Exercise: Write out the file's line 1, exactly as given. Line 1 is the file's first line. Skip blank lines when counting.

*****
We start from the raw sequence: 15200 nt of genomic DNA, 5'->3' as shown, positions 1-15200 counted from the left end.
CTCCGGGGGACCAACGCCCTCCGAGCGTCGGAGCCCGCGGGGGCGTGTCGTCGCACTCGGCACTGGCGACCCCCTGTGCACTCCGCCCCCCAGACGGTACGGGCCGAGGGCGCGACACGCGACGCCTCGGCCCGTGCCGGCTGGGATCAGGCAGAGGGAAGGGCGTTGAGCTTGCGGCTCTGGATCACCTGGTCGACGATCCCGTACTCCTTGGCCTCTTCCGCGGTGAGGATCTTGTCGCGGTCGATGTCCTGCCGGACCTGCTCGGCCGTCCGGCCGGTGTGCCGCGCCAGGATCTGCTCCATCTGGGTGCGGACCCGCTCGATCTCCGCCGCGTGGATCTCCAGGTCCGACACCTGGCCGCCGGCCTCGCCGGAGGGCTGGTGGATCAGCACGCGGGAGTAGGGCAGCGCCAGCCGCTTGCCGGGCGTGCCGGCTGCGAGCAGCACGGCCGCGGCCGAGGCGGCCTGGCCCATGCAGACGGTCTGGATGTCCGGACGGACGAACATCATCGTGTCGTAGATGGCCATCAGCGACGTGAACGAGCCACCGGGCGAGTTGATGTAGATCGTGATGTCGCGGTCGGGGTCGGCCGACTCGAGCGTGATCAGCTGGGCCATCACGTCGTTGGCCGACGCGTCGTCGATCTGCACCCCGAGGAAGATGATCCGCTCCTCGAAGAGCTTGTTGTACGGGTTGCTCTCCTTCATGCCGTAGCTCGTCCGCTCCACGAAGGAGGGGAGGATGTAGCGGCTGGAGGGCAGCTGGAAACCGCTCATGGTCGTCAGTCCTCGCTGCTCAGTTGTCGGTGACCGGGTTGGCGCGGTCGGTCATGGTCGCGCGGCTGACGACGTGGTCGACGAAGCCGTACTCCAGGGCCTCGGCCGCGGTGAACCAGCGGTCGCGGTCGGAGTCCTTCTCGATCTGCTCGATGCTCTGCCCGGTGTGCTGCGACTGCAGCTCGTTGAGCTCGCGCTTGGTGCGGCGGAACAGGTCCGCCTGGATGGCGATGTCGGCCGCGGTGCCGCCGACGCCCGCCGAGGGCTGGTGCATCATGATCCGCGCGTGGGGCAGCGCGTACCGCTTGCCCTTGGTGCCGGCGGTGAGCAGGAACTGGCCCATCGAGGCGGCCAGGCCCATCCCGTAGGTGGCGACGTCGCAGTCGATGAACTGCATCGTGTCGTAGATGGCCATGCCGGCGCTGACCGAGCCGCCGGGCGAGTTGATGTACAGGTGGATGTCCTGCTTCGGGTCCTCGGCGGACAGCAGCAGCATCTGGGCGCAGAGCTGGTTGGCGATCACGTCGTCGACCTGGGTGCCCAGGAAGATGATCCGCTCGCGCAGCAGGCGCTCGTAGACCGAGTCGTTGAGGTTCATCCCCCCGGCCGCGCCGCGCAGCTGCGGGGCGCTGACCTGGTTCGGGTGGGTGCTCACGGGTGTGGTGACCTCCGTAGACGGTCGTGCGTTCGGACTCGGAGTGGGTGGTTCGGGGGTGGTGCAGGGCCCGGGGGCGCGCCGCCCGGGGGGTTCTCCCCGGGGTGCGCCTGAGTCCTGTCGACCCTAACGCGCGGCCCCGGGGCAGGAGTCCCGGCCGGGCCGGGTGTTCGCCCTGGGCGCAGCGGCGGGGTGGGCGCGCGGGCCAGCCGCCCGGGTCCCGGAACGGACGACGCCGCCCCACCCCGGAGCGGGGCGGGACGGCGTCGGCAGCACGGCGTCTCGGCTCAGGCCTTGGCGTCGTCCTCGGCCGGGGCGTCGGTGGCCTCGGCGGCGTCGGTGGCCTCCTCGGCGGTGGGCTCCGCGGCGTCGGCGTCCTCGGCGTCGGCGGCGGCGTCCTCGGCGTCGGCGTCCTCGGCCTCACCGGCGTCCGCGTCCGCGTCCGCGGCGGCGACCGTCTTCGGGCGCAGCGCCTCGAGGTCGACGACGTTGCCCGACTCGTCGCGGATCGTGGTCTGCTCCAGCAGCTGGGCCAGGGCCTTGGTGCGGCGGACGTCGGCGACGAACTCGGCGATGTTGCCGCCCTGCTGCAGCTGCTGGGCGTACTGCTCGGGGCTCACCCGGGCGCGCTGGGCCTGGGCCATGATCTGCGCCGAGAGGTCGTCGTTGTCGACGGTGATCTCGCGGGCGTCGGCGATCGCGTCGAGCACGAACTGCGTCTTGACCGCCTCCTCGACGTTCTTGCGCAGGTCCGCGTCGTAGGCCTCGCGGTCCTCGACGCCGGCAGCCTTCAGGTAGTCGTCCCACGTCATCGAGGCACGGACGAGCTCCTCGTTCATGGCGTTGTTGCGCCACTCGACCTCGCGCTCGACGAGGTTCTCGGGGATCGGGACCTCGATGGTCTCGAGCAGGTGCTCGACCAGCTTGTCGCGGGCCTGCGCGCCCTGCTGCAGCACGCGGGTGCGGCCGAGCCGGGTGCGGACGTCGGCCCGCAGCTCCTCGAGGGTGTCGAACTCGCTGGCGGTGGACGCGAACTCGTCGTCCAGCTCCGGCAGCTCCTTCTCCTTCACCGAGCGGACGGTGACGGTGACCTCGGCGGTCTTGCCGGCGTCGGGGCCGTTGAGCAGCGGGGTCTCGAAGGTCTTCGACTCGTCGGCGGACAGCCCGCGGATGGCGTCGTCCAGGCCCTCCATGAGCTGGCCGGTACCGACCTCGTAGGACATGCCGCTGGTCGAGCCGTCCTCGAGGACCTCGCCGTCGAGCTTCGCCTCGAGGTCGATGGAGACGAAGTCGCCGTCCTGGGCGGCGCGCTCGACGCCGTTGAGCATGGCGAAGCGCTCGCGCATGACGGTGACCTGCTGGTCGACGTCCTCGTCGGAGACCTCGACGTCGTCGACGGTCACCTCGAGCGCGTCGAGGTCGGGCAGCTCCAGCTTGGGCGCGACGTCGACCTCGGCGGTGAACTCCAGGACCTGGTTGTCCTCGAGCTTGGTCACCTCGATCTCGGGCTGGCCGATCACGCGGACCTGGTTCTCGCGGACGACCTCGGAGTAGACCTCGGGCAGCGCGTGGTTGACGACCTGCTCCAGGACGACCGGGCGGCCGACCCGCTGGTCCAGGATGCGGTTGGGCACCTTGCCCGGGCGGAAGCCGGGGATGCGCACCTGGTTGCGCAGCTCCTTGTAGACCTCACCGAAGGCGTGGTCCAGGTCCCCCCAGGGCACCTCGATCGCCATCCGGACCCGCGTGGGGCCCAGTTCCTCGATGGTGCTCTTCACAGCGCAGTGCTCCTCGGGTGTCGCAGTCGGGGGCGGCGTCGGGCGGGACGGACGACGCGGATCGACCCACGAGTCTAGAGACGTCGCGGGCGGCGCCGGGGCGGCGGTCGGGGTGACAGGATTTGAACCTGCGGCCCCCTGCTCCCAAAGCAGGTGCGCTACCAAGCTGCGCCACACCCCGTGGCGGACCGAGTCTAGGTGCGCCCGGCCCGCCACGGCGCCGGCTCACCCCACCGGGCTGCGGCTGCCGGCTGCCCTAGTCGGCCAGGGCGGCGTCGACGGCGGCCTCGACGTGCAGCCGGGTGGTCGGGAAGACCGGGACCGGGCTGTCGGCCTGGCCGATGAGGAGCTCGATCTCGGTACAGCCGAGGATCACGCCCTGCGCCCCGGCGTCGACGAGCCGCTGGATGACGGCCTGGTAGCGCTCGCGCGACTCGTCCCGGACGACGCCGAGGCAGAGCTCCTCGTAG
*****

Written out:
We start from the raw sequence: 15200 nt of genomic DNA, 5'->3' as shown, positions 1-15200 counted from the left end.